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Elizabeth-Jane and Susan stop eavesdropping through the wall and sit down to eat their supper.
Susan is glad to have overheard Henchard mention that he's given up drinking and that he's ashamed of something he did in the past. She assumes (rightly) that he's referring to the whole wife-auction incident.
Elizabeth-Jane carries down their dinner tray and sees that the young man, Farfrae, is in the main room of the inn with the townspeople who hang out there.
He's singing a Scottish song and chatting with people.
Everyone loves his singing and asks for more songs.
Most of the songs he sings are about loving his homeland.
Elizabeth-Jane thinks he has the most beautiful voice ever.
Later he passes Elizabeth-Jane in the stairwell and sings a few lines of a song about a pretty girl to her.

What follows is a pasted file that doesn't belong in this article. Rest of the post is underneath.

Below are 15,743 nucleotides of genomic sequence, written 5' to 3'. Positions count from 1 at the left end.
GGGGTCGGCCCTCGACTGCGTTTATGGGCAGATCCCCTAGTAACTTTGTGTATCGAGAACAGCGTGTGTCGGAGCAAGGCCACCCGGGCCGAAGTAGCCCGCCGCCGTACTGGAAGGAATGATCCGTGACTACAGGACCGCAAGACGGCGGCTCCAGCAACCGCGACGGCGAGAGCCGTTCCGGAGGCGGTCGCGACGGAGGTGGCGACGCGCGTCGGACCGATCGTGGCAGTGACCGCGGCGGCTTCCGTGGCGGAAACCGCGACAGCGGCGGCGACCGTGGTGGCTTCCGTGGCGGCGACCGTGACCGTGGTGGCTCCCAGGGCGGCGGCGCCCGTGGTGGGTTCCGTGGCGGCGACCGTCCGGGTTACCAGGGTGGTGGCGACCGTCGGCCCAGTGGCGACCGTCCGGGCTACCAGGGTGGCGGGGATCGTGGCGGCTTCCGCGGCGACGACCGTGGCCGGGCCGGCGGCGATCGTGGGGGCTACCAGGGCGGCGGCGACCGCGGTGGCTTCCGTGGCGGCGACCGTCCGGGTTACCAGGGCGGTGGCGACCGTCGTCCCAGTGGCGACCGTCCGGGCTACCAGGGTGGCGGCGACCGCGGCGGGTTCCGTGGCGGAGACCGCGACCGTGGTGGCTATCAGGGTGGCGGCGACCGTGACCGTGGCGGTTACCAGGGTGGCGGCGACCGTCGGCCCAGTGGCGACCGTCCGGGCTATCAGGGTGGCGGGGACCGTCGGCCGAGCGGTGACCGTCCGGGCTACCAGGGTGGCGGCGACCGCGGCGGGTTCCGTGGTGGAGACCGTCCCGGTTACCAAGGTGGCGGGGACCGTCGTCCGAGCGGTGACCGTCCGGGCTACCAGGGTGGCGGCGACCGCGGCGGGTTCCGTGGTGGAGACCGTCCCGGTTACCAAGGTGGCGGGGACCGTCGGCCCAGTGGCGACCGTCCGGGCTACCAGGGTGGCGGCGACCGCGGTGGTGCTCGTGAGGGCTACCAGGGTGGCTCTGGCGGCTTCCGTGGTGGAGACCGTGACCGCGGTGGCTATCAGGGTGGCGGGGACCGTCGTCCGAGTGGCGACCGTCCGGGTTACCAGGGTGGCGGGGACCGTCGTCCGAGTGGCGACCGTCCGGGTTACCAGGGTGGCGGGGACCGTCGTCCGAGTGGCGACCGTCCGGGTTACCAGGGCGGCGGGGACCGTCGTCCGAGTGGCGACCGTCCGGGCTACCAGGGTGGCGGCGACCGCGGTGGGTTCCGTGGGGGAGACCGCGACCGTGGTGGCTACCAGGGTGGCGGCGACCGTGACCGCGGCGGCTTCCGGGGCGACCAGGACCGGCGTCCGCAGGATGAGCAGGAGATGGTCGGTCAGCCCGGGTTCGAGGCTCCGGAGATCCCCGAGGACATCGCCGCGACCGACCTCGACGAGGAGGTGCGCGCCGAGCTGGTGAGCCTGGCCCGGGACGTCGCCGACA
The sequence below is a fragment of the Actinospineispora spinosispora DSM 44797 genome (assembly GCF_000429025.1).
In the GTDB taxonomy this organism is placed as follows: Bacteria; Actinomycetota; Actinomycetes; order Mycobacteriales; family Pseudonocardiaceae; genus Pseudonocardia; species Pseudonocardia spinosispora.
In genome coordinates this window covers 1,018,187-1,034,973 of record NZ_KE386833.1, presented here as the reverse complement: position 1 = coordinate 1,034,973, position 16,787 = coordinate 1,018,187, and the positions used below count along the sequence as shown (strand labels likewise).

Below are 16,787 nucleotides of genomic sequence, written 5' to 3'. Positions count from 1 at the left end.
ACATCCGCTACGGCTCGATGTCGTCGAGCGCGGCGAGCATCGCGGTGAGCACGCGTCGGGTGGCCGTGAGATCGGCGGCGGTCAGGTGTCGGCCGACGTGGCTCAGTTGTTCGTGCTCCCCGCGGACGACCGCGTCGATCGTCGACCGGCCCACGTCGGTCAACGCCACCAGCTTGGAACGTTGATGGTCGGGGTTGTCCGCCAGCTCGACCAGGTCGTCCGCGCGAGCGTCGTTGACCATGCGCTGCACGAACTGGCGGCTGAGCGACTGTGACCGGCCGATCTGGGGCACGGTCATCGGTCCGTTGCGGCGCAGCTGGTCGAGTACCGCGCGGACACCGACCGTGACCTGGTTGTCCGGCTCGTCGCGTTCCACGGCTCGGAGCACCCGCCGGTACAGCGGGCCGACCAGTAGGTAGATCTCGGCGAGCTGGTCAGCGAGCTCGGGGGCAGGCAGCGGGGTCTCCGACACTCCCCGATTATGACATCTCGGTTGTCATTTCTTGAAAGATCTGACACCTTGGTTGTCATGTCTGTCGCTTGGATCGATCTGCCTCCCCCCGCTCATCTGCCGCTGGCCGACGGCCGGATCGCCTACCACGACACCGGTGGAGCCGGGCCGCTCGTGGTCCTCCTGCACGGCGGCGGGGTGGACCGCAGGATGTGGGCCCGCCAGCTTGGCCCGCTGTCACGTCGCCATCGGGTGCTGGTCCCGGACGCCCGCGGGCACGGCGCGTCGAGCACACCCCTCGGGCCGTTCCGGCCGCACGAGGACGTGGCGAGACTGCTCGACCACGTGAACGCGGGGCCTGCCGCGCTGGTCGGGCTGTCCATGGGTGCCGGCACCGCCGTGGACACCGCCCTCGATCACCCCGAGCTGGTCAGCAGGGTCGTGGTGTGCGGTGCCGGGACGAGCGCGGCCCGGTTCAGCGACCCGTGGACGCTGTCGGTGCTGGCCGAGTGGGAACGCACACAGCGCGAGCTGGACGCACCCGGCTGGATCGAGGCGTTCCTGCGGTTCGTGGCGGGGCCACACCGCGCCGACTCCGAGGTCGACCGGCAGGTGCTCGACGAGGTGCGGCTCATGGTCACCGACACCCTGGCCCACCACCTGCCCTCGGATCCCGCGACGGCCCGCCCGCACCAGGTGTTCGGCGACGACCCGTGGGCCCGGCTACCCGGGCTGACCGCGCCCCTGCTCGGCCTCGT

She blushes and runs back to her room.
Her mother is worried that Elizabeth-Jane shouldn't have helped out as a waitress. If they do introduce themselves to Henchard, it might embarrass him that his "distant relatives by marriage" helped at an inn.
But Elizabeth-Jane can't focus on her mother's worries – she keeps thinking about how well-educated and kind the Scottish young man seemed.
Henchard goes home wishing that he'd been able to persuade the young man to stay – partly because he does need a manager for his grain business, and partly because he's lonely and he liked the young man personally.